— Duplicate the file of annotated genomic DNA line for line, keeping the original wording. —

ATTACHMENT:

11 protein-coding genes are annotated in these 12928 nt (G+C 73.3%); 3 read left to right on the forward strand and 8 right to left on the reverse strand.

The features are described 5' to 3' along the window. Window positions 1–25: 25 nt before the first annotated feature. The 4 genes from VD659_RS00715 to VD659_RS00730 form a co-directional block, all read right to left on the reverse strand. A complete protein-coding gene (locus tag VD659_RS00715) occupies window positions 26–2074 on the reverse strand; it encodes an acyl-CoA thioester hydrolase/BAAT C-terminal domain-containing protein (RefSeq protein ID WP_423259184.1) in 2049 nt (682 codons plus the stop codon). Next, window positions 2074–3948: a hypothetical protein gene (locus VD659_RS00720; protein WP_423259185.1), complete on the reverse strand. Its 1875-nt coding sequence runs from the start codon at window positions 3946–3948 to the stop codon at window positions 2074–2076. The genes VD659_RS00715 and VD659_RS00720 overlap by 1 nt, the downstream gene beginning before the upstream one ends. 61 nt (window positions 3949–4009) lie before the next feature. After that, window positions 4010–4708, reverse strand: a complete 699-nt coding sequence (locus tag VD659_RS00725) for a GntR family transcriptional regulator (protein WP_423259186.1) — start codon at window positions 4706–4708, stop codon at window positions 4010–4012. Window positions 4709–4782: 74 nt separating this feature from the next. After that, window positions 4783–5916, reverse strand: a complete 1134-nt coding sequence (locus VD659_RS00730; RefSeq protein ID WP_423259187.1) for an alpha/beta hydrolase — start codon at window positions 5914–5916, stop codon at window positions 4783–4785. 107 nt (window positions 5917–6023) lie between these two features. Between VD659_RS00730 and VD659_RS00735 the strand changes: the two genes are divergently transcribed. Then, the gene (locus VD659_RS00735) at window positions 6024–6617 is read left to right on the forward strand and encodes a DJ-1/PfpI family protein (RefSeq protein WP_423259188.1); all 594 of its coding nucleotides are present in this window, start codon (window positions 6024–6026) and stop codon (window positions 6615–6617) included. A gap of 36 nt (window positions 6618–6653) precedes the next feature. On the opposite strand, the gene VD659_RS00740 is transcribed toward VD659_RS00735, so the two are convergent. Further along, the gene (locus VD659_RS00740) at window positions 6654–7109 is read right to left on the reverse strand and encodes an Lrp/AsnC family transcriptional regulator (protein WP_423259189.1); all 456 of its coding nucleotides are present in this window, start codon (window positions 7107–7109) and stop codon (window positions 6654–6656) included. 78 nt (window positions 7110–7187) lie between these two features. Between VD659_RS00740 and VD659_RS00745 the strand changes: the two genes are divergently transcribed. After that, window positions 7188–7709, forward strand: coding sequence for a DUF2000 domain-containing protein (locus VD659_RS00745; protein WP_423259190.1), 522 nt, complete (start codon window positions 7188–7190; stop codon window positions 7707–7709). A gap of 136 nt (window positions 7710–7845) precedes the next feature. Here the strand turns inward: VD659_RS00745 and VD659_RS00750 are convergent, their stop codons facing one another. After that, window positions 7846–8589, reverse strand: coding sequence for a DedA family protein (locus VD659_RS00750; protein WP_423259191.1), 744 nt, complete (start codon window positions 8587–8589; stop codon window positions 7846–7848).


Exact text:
11 protein-coding genes are annotated in these 12928 nt (G+C 73.3%); 3 read left to right on the forward strand and 8 right to left on the reverse strand.

The features are described 5' to 3' along the window. Window positions 1–25: 25 nt before the first annotated feature. The 4 genes from VD659_RS00715 to VD659_RS00730 form a co-directional block, all read right to left on the reverse strand. A complete protein-coding gene (locus tag VD659_RS00715) occupies window positions 26–2074 on the reverse strand; it encodes an acyl-CoA thioester hydrolase/BAAT C-terminal domain-containing protein (RefSeq protein ID WP_423259184.1) in 2049 nt (682 codons plus the stop codon). Next, window positions 2074–3948: a hypothetical protein gene (locus VD659_RS00720; protein WP_423259185.1), complete on the reverse strand. Its 1875-nt coding sequence runs from the start codon at window positions 3946–3948 to the stop codon at window positions 2074–2076. The genes VD659_RS00715 and VD659_RS00720 overlap by 1 nt, the downstream gene beginning before the upstream one ends. 61 nt (window positions 3949–4009) lie before the next feature. After that, window positions 4010–4708, reverse strand: a complete 699-nt coding sequence (locus tag VD659_RS00725) for a GntR family transcriptional regulator (protein WP_423259186.1) — start codon at window positions 4706–4708, stop codon at window positions 4010–4012. Window positions 4709–4782: 74 nt separating this feature from the next. After that, window positions 4783–5916, reverse strand: a complete 1134-nt coding sequence (locus VD659_RS00730; RefSeq protein ID WP_423259187.1) for an alpha/beta hydrolase — start codon at window positions 5914–5916, stop codon at window positions 4783–4785. 107 nt (window positions 5917–6023) lie between these two features. Between VD659_RS00730 and VD659_RS00735 the strand changes: the two genes are divergently transcribed. Then, the gene (locus VD659_RS00735) at window positions 6024–6617 is read left to right on the forward strand and encodes a DJ-1/PfpI family protein (RefSeq protein WP_423259188.1); all 594 of its coding nucleotides are present in this window, start codon (window positions 6024–6026) and stop codon (window positions 6615–6617) included. A gap of 36 nt (window positions 6618–6653) precedes the next feature. On the opposite strand, the gene VD659_RS00740 is transcribed toward VD659_RS00735, so the two are convergent. Further along, the gene (locus VD659_RS00740) at window positions 6654–7109 is read right to left on the reverse strand and encodes an Lrp/AsnC family transcriptional regulator (protein WP_423259189.1); all 456 of its coding nucleotides are present in this window, start codon (window positions 7107–7109) and stop codon (window positions 6654–6656) included. 78 nt (window positions 7110–7187) lie between these two features. Between VD659_RS00740 and VD659_RS00745 the strand changes: the two genes are divergently transcribed. After that, window positions 7188–7709, forward strand: coding sequence for a DUF2000 domain-containing protein (locus VD659_RS00745; protein WP_423259190.1), 522 nt, complete (start codon window positions 7188–7190; stop codon window positions 7707–7709). A gap of 136 nt (window positions 7710–7845) precedes the next feature. Here the strand turns inward: VD659_RS00745 and VD659_RS00750 are convergent, their stop codons facing one another. After that, window positions 7846–8589, reverse strand: coding sequence for a DedA family protein (locus VD659_RS00750; protein WP_423259191.1), 744 nt, complete (start codon window positions 8587–8589; stop codon window positions 7846–7848).